A guy from an organization you’ve never heard of who claims to be close to a secretive regime about which little is known has an opinion on an American comedy film he hasn’t seen. Stop the presses.
Kim Myong-chol, the executive director of something called The Centre for North Korea-US Peace, apparently based in Tokyo but who knows, expressed his opinions on the new Seth Rogen comedy “The Interview” to the Telegraph in the UK. Every website in the world finds this anecdote compelling, for some reason.
The following are the entirety of the man’s remarks, described as “an unofficial spokesman for the regime in Pyongyang”, on the issue at hand:
“There is a special irony in this storyline as it shows the desperation of the US government and American society.”
“A film about the assassination of a foreign leader mirrors what the US has done in Afghanistan, Iraq, Syria and Ukraine.”
“And let us not forget who killed [President John F.] Kennedy – Americans.”
“In fact, President [Barack] Obama should be careful in case the US military wants to kill him as well.”
And here is how the Telegraph opens the piece: “The North Korean regime has attacked a Hollywood comedy about the assassination of Kim Jong-un, saying it shows the ‘desperation’ of American society.”
Almost instantly, the story has turned to putty in the hands of our predictable telephone-game-like aggregation culture.
Fox News: “…a top official has launched a near nuclear attack on the new Hollywood comedy…”
NME went with the headline “North Korean officials slam Seth Rogen’s ‘The Interview’” somehow both multiplying the number of people speaking about the film, and also stripping the un- from in front of the man’s title, which they use in the damn body of the text. Did they not even read their own post?
Time‘s headline reads “Kim Jong Un Will Probably Watch Seth Rogen’s Movie About Assassinating Him.” They also attribute the remarks to a “spokesman for the North Korea leader.”
The Washington Post: “A Pyongyang spokesman made it clear that the North Korean regime doesn’t appreciate this particular brand of comedic storytelling.”
Mediabistro, like many others, somehow attributed the opinion of the film to Kim Jong Un himself: “…we do think Kim Jong Un‘s official condemnation of ‘The Interview’ might be the best advertising the movie could ask for.”
Kim Jon Un has officially condemned it!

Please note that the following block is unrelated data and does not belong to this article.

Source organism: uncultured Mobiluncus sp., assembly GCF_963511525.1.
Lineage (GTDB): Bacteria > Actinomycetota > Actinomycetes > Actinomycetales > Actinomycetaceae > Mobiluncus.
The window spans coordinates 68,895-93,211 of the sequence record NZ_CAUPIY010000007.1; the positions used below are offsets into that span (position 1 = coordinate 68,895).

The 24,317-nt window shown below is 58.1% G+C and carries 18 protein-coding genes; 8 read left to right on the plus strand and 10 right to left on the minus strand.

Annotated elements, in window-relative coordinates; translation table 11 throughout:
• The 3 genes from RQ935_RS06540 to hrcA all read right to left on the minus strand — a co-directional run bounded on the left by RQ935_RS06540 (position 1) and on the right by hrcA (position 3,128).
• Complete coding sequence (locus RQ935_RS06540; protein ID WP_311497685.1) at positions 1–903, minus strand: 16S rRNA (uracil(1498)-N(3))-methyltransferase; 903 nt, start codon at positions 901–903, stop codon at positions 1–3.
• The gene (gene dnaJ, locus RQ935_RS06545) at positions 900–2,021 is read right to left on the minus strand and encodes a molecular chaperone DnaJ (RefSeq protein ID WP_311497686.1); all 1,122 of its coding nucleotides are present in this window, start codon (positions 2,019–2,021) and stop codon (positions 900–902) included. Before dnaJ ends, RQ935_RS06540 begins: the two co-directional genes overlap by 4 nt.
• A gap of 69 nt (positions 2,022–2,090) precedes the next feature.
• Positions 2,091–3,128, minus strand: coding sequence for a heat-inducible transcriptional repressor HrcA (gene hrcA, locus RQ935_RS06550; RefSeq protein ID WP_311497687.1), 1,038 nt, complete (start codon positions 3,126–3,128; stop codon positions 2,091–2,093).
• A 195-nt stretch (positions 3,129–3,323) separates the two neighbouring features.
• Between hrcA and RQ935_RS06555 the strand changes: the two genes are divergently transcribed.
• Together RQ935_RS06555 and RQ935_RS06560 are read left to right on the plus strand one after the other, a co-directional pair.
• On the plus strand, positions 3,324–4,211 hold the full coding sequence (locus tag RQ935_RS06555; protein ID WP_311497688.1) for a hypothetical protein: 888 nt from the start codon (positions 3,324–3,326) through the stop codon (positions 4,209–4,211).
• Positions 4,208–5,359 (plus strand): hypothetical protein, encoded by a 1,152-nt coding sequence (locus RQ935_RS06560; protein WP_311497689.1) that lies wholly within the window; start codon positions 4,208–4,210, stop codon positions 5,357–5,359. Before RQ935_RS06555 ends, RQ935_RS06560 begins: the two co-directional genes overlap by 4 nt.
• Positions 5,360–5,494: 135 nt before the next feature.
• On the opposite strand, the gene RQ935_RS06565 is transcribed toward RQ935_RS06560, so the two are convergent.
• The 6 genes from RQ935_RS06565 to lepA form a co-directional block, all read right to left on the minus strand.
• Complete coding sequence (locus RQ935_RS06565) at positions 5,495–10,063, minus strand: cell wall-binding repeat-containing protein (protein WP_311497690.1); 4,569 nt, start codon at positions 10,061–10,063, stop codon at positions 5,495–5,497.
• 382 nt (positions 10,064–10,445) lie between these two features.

What did Thought Catalog report exactly? “North Korean Supreme Leader Kim Jong Un Officially Condemns James Franco And Seth Rogen” their headline reads. So not just the film, but now both actors themselves. “A North Korean spokesperson said…” the post leads, in another example of Mr. Kim getting a promotion. Good for him.
Variety, usually a pretty good source of film news, has also conflated the remarks of an unofficial spokesperson living in another country to the entire regime.
The Daily Mail writes that “North Korea blasts new James Franco and Seth Rogan film” in their headline, then write that “a spokesman for the regime told the Telegraph, while he might die in the end North Korea’s leader will still probably watch the film when it comes out in October.”
All of this getting stuff wrong is cute and all, but can anyone add a wrong-and-also-racist element to it? The Daily Caller can, of course. “North Korea is a rittle grumpy its supreme leader is being assassinated in the upcoming movie, ‘The Interview’” they write. At least they refer to Kim Myong-chol as unofficial.
The Hollywood Reporter comes out smelling like roses in comparison to everyone else here, with their headline “North Korea Regime Confidant Rails Against Seth Rogen Film ‘The Interview’”.
TMZ writes that “The North Korean regime is blasting Seth Rogen and James Franco’s new flick featuring an assassination attempt on Kim Jong-un.” Maybe they are, but it certainly doesn’t say that in the original piece all of these headlines are based on.
Like this one from Business Insider: “North Korea Hates Seth Rogen’s New Movie.” “The well-known pals have been condemned by the regime for their upcoming movie “The Interview” which pokes fun at the Dear Leader,” they write, attributing the remarks to a “spokesman for Kim Jong Un,” which is wrong, but also saying the interview was in the Guardian, which is an additional way of being wrong.
Et tu, Guardian? “North Korea rubbishes Seth Rogen comedy The Interview” reads their headline.
UPROXX: “North Korea Is Furious At Seth Rogen And James Franco For Plotting To Kill Kim Jong-Un”
Metro: “James Franco and Seth Rogen have been slammed by North Korea for their film The Interview”
Huffington Post: “North Korea Regime Already Criticizing ‘The Interview’”
TheWrap: “Kim Jong-un is not laughing at the antics of Seth Rogen and James Franco in their new film, “The Interview.” Despite this, a spokesman for the dictator has said that he will still probably watch it.”
The Toronto Sun: “James Franco and Seth Rogen’s ‘The Interview’ slammed by North Korea”
E! Online: “North Korea Slams Seth Rogen & James Franco’s The Interview; Kim Jong-un Will Probably Watch the Movie”
Hitfix: North Korea Officially Denounced The New James Franco Movie
Complex: “North Korea is Pissed at Seth Rogen and James Franco”
Esquire UK tweet: “So a North Korea spokesman has slammed Seth Rogan and James Franco’s new film. Watch the trailer here…”
And, not to be outdone, here’s our own Mediaite sadly saying the same: “The North Korean regime has officially condemned Seth Rogen and James Franco.”
Now, it’s completely possible that Kim Jong Un has denounced this movie, but it certainly wasn’t made clear that he actually did in the Telegraph piece, and all of the dozens and dozens of sites getting the basic facts of the person quoted wrong certainly don’t have any reliable confirmation that he did.
Anyway, that’s how the sausage is made.
>> Luke O’Neil is a journalist and blogger in Boston. Follow him on Twitter (@lukeoneil47).
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